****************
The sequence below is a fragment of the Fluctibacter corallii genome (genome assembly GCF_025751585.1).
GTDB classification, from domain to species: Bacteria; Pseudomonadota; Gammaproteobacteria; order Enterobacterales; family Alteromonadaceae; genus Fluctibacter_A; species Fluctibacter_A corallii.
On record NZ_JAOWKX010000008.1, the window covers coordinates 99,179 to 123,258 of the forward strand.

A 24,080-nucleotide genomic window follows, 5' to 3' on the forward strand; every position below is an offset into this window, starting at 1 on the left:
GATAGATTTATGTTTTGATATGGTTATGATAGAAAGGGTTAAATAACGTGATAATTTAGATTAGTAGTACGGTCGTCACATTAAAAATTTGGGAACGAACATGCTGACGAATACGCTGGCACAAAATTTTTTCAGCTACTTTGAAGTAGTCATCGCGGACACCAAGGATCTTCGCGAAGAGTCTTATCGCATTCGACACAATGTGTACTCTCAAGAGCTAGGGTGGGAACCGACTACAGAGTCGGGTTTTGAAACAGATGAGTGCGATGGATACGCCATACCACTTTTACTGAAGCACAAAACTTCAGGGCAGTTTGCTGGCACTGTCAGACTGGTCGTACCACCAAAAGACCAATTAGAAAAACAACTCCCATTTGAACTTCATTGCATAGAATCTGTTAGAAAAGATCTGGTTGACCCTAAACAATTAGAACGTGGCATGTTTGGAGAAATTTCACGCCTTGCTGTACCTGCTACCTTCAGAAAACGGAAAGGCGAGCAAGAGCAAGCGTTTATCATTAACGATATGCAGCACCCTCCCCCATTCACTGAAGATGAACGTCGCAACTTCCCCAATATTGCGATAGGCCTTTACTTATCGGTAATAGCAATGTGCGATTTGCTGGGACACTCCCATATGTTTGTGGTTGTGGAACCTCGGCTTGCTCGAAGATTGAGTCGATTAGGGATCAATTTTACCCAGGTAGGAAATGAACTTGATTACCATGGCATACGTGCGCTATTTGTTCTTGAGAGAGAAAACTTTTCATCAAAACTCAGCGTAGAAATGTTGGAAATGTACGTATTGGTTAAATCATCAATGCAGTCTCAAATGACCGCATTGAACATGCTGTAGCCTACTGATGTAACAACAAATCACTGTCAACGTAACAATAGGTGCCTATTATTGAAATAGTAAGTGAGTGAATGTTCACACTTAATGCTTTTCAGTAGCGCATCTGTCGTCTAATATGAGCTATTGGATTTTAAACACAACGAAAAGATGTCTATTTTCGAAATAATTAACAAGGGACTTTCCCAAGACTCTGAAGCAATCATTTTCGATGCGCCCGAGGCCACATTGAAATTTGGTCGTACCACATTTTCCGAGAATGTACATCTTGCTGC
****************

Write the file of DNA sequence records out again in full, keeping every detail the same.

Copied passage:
The sequence below is a fragment of the Fluctibacter corallii genome (genome assembly GCF_025751585.1).
GTDB classification, from domain to species: Bacteria; Pseudomonadota; Gammaproteobacteria; order Enterobacterales; family Alteromonadaceae; genus Fluctibacter_A; species Fluctibacter_A corallii.
On record NZ_JAOWKX010000008.1, the window covers coordinates 99,179 to 123,258 of the forward strand.

A 24,080-nucleotide genomic window follows, 5' to 3' on the forward strand; every position below is an offset into this window, starting at 1 on the left:
GATAGATTTATGTTTTGATATGGTTATGATAGAAAGGGTTAAATAACGTGATAATTTAGATTAGTAGTACGGTCGTCACATTAAAAATTTGGGAACGAACATGCTGACGAATACGCTGGCACAAAATTTTTTCAGCTACTTTGAAGTAGTCATCGCGGACACCAAGGATCTTCGCGAAGAGTCTTATCGCATTCGACACAATGTGTACTCTCAAGAGCTAGGGTGGGAACCGACTACAGAGTCGGGTTTTGAAACAGATGAGTGCGATGGATACGCCATACCACTTTTACTGAAGCACAAAACTTCAGGGCAGTTTGCTGGCACTGTCAGACTGGTCGTACCACCAAAAGACCAATTAGAAAAACAACTCCCATTTGAACTTCATTGCATAGAATCTGTTAGAAAAGATCTGGTTGACCCTAAACAATTAGAACGTGGCATGTTTGGAGAAATTTCACGCCTTGCTGTACCTGCTACCTTCAGAAAACGGAAAGGCGAGCAAGAGCAAGCGTTTATCATTAACGATATGCAGCACCCTCCCCCATTCACTGAAGATGAACGTCGCAACTTCCCCAATATTGCGATAGGCCTTTACTTATCGGTAATAGCAATGTGCGATTTGCTGGGACACTCCCATATGTTTGTGGTTGTGGAACCTCGGCTTGCTCGAAGATTGAGTCGATTAGGGATCAATTTTACCCAGGTAGGAAATGAACTTGATTACCATGGCATACGTGCGCTATTTGTTCTTGAGAGAGAAAACTTTTCATCAAAACTCAGCGTAGAAATGTTGGAAATGTACGTATTGGTTAAATCATCAATGCAGTCTCAAATGACCGCATTGAACATGCTGTAGCCTACTGATGTAACAACAAATCACTGTCAACGTAACAATAGGTGCCTATTATTGAAATAGTAAGTGAGTGAATGTTCACACTTAATGCTTTTCAGTAGCGCATCTGTCGTCTAATATGAGCTATTGGATTTTAAACACAACGAAAAGATGTCTATTTTCGAAATAATTAACAAGGGACTTTCCCAAGACTCTGAAGCAATCATTTTCGATGCGCCCGAGGCCACATTGAAATTTGGTCGTACCACATTTTCCGAGAATGTACATCTTGCTGC